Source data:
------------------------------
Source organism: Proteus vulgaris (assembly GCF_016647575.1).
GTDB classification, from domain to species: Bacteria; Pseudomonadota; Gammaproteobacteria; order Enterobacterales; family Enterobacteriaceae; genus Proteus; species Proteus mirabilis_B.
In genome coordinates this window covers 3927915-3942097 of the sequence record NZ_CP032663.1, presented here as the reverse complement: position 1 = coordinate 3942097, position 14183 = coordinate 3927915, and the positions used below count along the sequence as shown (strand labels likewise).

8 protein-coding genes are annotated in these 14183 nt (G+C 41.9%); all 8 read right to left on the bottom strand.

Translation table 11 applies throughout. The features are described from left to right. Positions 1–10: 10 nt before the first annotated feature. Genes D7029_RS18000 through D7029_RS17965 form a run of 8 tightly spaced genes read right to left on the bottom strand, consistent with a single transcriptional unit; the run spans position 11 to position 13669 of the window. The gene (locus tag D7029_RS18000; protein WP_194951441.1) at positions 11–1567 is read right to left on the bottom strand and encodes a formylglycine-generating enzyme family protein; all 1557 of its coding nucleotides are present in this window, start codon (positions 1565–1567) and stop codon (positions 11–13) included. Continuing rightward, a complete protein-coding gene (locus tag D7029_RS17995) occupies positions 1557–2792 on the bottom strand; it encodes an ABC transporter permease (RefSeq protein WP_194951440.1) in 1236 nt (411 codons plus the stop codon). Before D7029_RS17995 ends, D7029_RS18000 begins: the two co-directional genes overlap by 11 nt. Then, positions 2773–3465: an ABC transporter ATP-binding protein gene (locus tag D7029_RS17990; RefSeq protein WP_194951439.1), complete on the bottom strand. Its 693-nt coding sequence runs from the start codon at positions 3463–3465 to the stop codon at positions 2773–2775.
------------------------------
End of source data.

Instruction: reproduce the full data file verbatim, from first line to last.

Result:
Source organism: Proteus vulgaris (assembly GCF_016647575.1).
GTDB classification, from domain to species: Bacteria; Pseudomonadota; Gammaproteobacteria; order Enterobacterales; family Enterobacteriaceae; genus Proteus; species Proteus mirabilis_B.
In genome coordinates this window covers 3927915-3942097 of the sequence record NZ_CP032663.1, presented here as the reverse complement: position 1 = coordinate 3942097, position 14183 = coordinate 3927915, and the positions used below count along the sequence as shown (strand labels likewise).

8 protein-coding genes are annotated in these 14183 nt (G+C 41.9%); all 8 read right to left on the bottom strand.

Translation table 11 applies throughout. The features are described from left to right. Positions 1–10: 10 nt before the first annotated feature. Genes D7029_RS18000 through D7029_RS17965 form a run of 8 tightly spaced genes read right to left on the bottom strand, consistent with a single transcriptional unit; the run spans position 11 to position 13669 of the window. The gene (locus tag D7029_RS18000; protein WP_194951441.1) at positions 11–1567 is read right to left on the bottom strand and encodes a formylglycine-generating enzyme family protein; all 1557 of its coding nucleotides are present in this window, start codon (positions 1565–1567) and stop codon (positions 11–13) included. Continuing rightward, a complete protein-coding gene (locus tag D7029_RS17995) occupies positions 1557–2792 on the bottom strand; it encodes an ABC transporter permease (RefSeq protein WP_194951440.1) in 1236 nt (411 codons plus the stop codon). Before D7029_RS17995 ends, D7029_RS18000 begins: the two co-directional genes overlap by 11 nt. Then, positions 2773–3465: an ABC transporter ATP-binding protein gene (locus tag D7029_RS17990; RefSeq protein WP_194951439.1), complete on the bottom strand. Its 693-nt coding sequence runs from the start codon at positions 3463–3465 to the stop codon at positions 2773–2775.